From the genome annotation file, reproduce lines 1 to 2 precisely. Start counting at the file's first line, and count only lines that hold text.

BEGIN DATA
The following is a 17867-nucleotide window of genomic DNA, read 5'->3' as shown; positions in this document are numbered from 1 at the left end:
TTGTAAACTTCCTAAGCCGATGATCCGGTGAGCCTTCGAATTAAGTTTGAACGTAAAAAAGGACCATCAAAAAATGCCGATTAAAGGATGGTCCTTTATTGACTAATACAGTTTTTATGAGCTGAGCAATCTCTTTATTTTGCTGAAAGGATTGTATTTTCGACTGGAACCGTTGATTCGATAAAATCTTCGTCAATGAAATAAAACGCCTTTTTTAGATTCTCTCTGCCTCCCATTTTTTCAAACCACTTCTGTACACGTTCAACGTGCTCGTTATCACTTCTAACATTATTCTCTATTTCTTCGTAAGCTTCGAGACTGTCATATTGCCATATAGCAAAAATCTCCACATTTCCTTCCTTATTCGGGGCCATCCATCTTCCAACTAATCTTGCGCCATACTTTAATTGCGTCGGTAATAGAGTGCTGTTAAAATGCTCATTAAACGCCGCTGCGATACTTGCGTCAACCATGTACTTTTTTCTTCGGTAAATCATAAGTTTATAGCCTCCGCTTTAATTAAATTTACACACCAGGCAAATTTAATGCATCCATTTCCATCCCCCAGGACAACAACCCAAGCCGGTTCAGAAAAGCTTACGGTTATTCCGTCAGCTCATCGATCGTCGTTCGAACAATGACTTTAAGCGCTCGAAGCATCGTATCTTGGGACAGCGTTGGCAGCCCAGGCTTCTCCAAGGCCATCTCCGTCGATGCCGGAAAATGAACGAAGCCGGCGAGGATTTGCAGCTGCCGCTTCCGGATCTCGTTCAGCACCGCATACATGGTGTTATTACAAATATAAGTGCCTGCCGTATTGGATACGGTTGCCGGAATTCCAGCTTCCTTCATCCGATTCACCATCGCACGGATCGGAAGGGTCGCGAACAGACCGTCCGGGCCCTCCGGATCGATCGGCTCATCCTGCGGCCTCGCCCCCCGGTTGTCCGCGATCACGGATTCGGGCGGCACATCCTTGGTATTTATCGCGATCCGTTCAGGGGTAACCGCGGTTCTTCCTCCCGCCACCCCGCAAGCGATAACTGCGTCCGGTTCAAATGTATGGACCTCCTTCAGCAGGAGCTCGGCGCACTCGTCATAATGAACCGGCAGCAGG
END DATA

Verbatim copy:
The following is a 17867-nucleotide window of genomic DNA, read 5'->3' as shown; positions in this document are numbered from 1 at the left end:
TTGTAAACTTCCTAAGCCGATGATCCGGTGAGCCTTCGAATTAAGTTTGAACGTAAAAAAGGACCATCAAAAAATGCCGATTAAAGGATGGTCCTTTATTGACTAATACAGTTTTTATGAGCTGAGCAATCTCTTTATTTTGCTGAAAGGATTGTATTTTCGACTGGAACCGTTGATTCGATAAAATCTTCGTCAATGAAATAAAACGCCTTTTTTAGATTCTCTCTGCCTCCCATTTTTTCAAACCACTTCTGTACACGTTCAACGTGCTCGTTATCACTTCTAACATTATTCTCTATTTCTTCGTAAGCTTCGAGACTGTCATATTGCCATATAGCAAAAATCTCCACATTTCCTTCCTTATTCGGGGCCATCCATCTTCCAACTAATCTTGCGCCATACTTTAATTGCGTCGGTAATAGAGTGCTGTTAAAATGCTCATTAAACGCCGCTGCGATACTTGCGTCAACCATGTACTTTTTTCTTCGGTAAATCATAAGTTTATAGCCTCCGCTTTAATTAAATTTACACACCAGGCAAATTTAATGCATCCATTTCCATCCCCCAGGACAACAACCCAAGCCGGTTCAGAAAAGCTTACGGTTATTCCGTCAGCTCATCGATCGTCGTTCGAACAATGACTTTAAGCGCTCGAAGCATCGTATCTTGGGACAGCGTTGGCAGCCCAGGCTTCTCCAAGGCCATCTCCGTCGATGCCGGAAAATGAACGAAGCCGGCGAGGATTTGCAGCTGCCGCTTCCGGATCTCGTTCAGCACCGCATACATGGTGTTATTACAAATATAAGTGCCTGCCGTATTGGATACGGTTGCCGGAATTCCAGCTTCCTTCATCCGATTCACCATCGCACGGATCGGAAGGGTCGCGAACAGACCGTCCGGGCCCTCCGGATCGATCGGCTCATCCTGCGGCCTCGCCCCCCGGTTGTCCGCGATCACGGATTCGGGCGGCACATCCTTGGTATTTATCGCGATCCGTTCAGGGGTAACCGCGGTTCTTCCTCCCGCCACCCCGCAAGCGATAACTGCGTCCGGTTCAAATGTATGGACCTCCTTCAGCAGGAGCTCGGCGCACTCGTCATAATGAACCGGCAGCAGG